How Rocking, Spinning, and Swinging Your Kids Helps Them Pay Attention

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Ever wonder why we have the impulse to rock babies to help them calm down?

Studies show that rocking, spinning and other physical movement through space helps children’s brain development and their ability to pay attention, by stimulating the vestibular (inner ear) system.

And here’s the thing, this works with both infants and older kids. It can also be a really fun way for you to cut lose and play with your kids.

So, the next time your little guy is about to lose it, check with him about whether it sounds fun, and then spin around with him in your arms, or take him to a nearby swing-set.

Even hanging upside down can produce vestibular stimulation. Just make sure he’s enjoying it, and not getting dizzy or upset. It never hurts to ask, “Is this okay?”

Believe it or not, when we get lots of motion through space (like on a swing, dancing, or spinning) it actually helps our senses work better. With some well-timed rocking or spinning, stimulation, your little dude could be settling down with his dinosaurs for some sustained play time.

In other words, you may get to shower today! Hooray!

So here’s the deal with vestibular stimulation: you want to offer your baby or child lots of it. As long as she looks content, just keep rocking and/or spinning.

After a while, you’ll either have a sleepy child, or an awake, alert child.

When babies and children are in the “awake-alert” state, they’re most open to learning new information. So, in a way, vestibular stimulation helps the brain decide whether it’s ready for more learning, or needs sleep to help process what’s already been learned.

When you have an awake-alert baby or young child it’s a perfect time to get out a few favorite toys, or a new puzzle, sit back, and enjoy your little ones as they learn and grow.

When I worked in Montessori schools, we’d often use this tool to help our most active kids settle in to their work. If we noticed someone wandering around, bothering other kids, and unable to decide what activity to choose- we’d just send him or her out to the swings for five minutes.

After a few minutes of swinging, the child would almost magically come back into the classroom, decide on an activity, sit down and really concentrate for a half an hour or more! I sometimes couldn’t believe it was the same kid.

So, enjoy this new tool and use it whenever your kid seems unfocused, erratic, or is just looking for trouble.

I’d love to hear your comments about this topic and your stories about trying it out. Please leave your thoughts or stories in the box below.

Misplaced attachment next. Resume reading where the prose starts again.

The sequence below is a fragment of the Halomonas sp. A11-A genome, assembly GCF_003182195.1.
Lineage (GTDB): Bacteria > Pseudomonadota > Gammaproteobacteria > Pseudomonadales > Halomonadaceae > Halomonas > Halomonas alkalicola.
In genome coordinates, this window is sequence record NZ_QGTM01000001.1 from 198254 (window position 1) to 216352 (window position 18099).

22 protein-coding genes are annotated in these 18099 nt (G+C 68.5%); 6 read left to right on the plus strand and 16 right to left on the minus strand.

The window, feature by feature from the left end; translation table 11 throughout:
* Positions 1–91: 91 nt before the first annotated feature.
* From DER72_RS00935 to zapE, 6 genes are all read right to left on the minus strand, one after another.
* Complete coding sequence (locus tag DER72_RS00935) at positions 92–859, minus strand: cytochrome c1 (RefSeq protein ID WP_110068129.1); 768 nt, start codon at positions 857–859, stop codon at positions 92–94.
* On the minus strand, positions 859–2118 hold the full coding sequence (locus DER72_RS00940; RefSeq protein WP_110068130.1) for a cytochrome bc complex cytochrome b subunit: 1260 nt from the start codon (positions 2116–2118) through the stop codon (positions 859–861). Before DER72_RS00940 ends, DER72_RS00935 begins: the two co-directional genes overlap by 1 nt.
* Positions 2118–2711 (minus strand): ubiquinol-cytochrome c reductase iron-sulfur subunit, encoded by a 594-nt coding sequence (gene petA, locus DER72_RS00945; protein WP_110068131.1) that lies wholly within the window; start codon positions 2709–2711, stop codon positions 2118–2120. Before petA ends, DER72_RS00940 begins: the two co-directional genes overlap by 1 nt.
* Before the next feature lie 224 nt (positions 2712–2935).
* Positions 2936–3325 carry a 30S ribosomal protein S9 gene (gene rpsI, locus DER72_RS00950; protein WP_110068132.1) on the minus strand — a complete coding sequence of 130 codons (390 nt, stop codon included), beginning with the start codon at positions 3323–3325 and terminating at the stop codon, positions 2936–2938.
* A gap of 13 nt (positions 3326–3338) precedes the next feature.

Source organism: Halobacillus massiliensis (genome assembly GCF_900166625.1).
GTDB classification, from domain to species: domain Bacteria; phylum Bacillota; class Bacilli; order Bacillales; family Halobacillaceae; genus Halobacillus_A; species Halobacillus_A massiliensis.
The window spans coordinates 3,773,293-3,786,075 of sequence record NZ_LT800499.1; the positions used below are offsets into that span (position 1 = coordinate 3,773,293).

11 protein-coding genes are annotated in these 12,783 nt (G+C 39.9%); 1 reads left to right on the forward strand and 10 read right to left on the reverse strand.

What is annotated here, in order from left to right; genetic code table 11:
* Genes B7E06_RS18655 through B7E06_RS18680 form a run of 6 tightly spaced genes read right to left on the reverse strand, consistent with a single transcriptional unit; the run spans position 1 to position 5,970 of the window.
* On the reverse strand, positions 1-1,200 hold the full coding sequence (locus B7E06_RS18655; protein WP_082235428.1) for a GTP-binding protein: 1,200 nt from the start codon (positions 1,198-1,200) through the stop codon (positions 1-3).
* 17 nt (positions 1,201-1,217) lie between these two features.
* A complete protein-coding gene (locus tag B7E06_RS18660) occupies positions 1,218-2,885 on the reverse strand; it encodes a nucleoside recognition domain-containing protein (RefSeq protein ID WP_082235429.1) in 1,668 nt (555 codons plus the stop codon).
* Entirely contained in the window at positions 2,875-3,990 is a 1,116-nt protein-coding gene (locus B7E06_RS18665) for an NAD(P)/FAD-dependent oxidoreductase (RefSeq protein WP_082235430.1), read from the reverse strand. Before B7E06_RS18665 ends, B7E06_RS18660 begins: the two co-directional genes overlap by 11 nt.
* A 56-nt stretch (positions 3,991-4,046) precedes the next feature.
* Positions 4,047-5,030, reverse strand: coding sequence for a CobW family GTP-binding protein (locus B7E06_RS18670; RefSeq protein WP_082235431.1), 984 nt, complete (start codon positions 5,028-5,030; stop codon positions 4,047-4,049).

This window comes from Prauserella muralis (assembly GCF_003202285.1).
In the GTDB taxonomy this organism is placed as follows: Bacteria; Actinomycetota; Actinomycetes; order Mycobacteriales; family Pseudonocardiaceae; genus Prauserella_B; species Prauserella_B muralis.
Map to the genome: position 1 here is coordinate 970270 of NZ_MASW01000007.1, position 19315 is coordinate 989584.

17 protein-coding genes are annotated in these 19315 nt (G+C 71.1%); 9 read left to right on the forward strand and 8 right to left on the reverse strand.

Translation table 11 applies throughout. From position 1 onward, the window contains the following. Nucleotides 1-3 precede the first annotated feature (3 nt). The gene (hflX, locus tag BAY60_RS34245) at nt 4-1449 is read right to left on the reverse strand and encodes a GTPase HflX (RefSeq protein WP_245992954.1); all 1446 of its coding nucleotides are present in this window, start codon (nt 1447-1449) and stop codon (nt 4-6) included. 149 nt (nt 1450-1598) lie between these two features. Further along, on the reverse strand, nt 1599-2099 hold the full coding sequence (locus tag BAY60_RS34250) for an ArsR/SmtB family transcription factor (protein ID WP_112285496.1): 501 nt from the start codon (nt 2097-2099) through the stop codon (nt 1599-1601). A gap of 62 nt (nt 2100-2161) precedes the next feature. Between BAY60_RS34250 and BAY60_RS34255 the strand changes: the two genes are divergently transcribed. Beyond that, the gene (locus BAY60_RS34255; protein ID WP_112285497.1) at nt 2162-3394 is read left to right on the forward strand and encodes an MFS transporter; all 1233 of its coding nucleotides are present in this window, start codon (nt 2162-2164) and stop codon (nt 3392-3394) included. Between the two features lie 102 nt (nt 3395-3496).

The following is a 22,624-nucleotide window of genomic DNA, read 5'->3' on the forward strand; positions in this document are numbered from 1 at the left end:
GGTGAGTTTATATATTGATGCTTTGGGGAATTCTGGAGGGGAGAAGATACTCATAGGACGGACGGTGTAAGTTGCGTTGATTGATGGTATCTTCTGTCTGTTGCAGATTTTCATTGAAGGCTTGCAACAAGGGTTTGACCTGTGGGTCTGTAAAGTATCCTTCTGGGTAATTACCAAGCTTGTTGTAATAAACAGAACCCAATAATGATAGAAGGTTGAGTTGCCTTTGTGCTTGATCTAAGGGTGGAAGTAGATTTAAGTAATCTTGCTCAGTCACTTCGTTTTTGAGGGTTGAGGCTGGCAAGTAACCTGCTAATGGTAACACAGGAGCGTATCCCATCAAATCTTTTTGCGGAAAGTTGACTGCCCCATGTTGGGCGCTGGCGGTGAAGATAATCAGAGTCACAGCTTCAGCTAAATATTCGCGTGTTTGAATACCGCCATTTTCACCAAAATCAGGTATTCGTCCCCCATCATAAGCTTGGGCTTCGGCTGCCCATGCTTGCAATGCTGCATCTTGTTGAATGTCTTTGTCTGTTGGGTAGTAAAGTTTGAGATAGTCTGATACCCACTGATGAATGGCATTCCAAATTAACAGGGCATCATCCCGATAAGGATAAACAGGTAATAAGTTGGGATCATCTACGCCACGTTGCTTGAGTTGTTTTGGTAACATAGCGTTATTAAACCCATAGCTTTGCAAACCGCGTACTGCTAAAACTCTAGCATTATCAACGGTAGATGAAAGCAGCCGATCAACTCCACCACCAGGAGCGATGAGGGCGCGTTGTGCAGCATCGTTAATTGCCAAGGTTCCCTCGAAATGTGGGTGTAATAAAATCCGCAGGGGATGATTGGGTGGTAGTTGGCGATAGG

Warmly,
Shelly Birger

10 comments
mweiss72
mweiss72

Hi. My 2 1\2 year old son, has always loved swinging. From an early age he loved being carried, rocked and spinned. At the park he is always on the swing, he actually comes alive on it. It is interesting you talk about the senses. My son has amazing balance, he can climb on anything, like a monkey flying from tree to tree. He has a keen sense when it comes to his body, I have always believed that when babes are born they need to be moved, resemble their lost home in mummy's belly. I have a swing in the backyard and when my little man is having a rough I gravitate him to the swing outside or being planes and flying around the house... 

AprilMcGee
AprilMcGee

Very interesting article. Thanks for posting it. Our daycare was told that swinging was benefitial at a Continuing-Ed we all had to attend. Being a "why" person, I had to find out why it helps the child.

Cynthia
Cynthia

Thanks for sharing this information,i would love to read more about it too.

Angela
Angela

My very socially appropriate 7 month old son rocks in a sitting position from the moment he wakes up until he goes to sleep UNLESS he is busy playing with something or manipulating something with his hands. Is this a sign of intelligence or sensory dysfunction? All his milestones are just fine. What do I make of this?

Joanna Koblanska
Joanna Koblanska

That is very interesting. My son is almost two and he loves being rocked throught the day, I have always felt a little guilty about rocking, especially before sleep. But now that I have that information I know it's good for him. What a relief. I would love to read more about it.
Thank you a lot
Joanna

Jennifer
Jennifer

Shelly, could you provide me the research that you said discussed spinning and movement and concentration? I'd like to read more about this.

Thanks

Jennifer

Shelly
Shelly

Hey Nicole, You're so welcome! I'm glad the information helped. I'm sure you'll see great results with your son and I'd love to hear about how it works for you! If you need any more help or support, please let us know. I have TONS of information about how to help kids learn and I want to share it with you. Hugs, Shelly

Shelly’s last blog post..Five Keys to Getting Kids to Help with Clean-up

Nicole
Nicole

Our son has always loved the swing and we have hung upside down because our chiropractor suggested it during visits. But it is good info on how to get an active child to sit and do some work--especially since we are going to homeschool...we'll need some tools. Thanks.

Jill
Jill

Hi, Jennifer --
I'd like to read more, too. Shelly is on her honeymoon right now (see current post), but I'm sure she'd be happy to share when she gets back.
Warmly,
Jill

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  1. [...] a great way for parents and caregivers to relax but it’s also fantastic for stimulating the vestibular system of the baby. Two birds, one [...]

  2. [...] a great way for parents and caregivers to relax but it’s also fantastic for stimulating the vestibular system of the baby. Two birds, one [...]